On Shabbat there’s no technology, so I tend to use that to catch up on my reading. This has some problems, since my collection of Cory Doctorow is on eBook after I gave away my physical copies (my baby bro has my copy of “Little Brother”). But thankfully we still have this thing where you can borrow a book for free. Maybe you heard of it? The Library.
This past weekend I got two books: Battle Royale and Ready Player One.
I’m not going to write about Battle Royale save to say that it tells a story similar to The Hunger Games but from a more male perspective, and I enjoy the ending being a semi-cliffhanger. If I have any complaint about The Hunger Games it’s that the third book doesn’t feel like the first one at all, and was too ‘let’s wrap it all up in a hurry.’ The first book of the series is great, though, and I do wish it had been left there.
Imagine, if you will, that there’s a guy out there who is the Steve Jobs of both computers but gaming. I know, not all of you like table top role-playing games and comics. Don’t worry, this is a nice balance of that and actual drama. Basically, take a kid from the 80s who loves John Hughes, D&D and has few social skills. Make him a genius who doesn’t get the girl, but reinvents the Internet to make it what we dream of. Then give him cancer and kill him young, but not before he comes up with an idea. Give away his fortune to whomever can find the ‘easter egg’ he’s left in his Internet system called OASIS.
And then an 18 year old kid finds the first key.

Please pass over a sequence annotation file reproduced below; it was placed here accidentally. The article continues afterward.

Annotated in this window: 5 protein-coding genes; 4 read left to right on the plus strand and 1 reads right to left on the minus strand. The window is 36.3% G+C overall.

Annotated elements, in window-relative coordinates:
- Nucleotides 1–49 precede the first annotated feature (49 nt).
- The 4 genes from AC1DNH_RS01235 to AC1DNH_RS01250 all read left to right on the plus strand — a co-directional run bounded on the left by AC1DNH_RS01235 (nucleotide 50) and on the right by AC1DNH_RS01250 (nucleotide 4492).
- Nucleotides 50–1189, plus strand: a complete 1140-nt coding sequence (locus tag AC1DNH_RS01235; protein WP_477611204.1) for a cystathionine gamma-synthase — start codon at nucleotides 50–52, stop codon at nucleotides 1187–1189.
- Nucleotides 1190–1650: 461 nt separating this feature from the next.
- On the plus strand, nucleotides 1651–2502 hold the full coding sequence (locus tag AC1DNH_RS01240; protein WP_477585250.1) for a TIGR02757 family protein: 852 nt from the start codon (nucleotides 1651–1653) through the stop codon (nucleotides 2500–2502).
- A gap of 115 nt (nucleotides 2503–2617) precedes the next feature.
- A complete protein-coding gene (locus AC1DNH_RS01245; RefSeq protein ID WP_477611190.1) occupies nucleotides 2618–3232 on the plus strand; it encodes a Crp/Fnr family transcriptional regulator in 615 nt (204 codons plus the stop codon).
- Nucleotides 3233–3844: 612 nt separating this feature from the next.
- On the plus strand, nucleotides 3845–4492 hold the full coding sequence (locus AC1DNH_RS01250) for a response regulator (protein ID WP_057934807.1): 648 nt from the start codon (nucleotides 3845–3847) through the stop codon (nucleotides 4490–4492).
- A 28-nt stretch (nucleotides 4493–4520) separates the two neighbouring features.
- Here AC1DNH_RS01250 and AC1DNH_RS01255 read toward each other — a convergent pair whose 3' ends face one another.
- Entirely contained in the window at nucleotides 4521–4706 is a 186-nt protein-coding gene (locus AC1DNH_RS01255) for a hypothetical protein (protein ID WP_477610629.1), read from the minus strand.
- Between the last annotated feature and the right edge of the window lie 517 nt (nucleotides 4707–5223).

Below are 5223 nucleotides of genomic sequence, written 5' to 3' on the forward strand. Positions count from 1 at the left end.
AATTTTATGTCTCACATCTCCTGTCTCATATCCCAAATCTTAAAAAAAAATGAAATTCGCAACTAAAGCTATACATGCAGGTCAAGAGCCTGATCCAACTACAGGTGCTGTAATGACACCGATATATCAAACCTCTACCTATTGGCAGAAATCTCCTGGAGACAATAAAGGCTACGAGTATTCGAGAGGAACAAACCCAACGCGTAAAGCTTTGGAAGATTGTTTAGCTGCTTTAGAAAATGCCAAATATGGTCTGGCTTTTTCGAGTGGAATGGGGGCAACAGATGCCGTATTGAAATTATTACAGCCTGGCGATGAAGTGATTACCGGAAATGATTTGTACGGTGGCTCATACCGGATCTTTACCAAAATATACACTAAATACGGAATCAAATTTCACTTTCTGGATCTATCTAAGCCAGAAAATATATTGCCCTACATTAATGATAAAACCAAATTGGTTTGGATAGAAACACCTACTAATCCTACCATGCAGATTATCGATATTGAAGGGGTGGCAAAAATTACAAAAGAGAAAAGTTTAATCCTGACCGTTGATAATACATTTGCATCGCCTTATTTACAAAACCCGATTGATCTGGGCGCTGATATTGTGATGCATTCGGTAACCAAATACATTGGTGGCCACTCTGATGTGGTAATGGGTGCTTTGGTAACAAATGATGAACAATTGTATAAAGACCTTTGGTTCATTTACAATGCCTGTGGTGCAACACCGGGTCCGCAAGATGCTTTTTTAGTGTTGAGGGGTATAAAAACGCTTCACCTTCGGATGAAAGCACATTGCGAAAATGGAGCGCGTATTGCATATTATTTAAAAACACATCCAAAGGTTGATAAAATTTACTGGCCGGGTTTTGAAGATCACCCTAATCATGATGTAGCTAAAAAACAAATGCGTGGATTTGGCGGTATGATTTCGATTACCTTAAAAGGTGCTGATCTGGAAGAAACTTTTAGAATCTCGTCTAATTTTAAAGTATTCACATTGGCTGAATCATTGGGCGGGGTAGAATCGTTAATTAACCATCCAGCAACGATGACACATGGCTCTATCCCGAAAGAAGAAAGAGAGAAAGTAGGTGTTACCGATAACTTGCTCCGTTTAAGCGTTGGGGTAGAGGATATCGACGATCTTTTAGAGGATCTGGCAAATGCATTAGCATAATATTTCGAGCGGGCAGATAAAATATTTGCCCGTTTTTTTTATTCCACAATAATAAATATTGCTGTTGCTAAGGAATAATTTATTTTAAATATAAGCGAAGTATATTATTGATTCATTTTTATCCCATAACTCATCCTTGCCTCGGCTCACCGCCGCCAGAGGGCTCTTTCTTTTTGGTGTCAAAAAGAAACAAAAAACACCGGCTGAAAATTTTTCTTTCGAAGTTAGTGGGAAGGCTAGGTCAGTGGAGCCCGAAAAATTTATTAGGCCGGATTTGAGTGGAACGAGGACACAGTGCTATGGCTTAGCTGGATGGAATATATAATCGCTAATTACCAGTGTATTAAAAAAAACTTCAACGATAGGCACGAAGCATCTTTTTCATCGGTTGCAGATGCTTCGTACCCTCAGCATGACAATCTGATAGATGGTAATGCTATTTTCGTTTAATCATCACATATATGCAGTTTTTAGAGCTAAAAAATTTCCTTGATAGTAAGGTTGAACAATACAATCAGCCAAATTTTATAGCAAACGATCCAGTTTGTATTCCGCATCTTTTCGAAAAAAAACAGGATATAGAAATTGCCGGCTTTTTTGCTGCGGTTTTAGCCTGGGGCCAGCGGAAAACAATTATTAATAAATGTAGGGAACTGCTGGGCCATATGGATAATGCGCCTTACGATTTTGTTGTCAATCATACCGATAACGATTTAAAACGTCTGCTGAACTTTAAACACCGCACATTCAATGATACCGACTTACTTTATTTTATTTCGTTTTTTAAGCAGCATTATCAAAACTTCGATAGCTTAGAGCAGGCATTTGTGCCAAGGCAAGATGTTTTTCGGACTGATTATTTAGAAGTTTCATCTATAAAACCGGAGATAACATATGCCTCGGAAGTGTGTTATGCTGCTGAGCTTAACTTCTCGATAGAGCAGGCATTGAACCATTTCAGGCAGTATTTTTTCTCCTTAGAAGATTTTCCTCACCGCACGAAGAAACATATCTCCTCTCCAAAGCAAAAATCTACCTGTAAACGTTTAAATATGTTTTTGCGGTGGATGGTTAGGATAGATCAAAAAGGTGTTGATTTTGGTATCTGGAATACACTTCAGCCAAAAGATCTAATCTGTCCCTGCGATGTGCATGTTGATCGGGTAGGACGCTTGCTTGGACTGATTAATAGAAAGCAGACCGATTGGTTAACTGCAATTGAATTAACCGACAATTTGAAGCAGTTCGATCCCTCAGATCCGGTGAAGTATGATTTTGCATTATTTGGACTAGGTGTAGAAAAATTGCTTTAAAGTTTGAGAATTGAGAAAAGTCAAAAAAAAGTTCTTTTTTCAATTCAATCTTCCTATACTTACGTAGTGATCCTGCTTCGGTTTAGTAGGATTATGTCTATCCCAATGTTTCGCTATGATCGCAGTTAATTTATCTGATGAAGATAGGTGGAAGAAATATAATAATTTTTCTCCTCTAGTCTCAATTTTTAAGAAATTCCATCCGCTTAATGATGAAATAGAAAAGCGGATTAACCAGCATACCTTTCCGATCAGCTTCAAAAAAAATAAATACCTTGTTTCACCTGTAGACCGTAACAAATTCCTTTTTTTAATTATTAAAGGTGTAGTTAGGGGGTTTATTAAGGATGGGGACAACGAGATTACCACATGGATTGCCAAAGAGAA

And “The Man” wants to stop him.
It’s a fast read, because it ties you to your seat. I didn’t want to get up and eat, I just wanted to read through it. It’s a boy’s story, true, but some of the main characters are women, and they’re written like real women their ages. People’s ages, genders, skin colors and sexual orientations don’t matter on the Internet, after all, and they don’t matter much here in Ready Player One either, which is how a lot of us feel it should be.
I’d love to tell you more in detail about the book, but I don’t want to spoil it! Suffice to say this: If you don’t happen to have an obsession with, say, War Games (I’d piss on the spark plugs!) or Monty Python and the Holy Grail, or you know nothing at all about World of Warcraft, the book does a great job of carrying you through those scenes in an enjoyable and non-pandering way. Ernest Cline understands how to show you, not tell you, that which you don’t know.
And for me, the shout out to M*A*S*H in the last ‘level’ of the book was enough to make me run upstairs and tell my girlfriend. There are 80s references galore, some to the obvious, some to the obscure, but all to the enjoyable.
Pick up Ready Player One in your local bookstore, or via eBook. You can read more at http://readyplayerone.com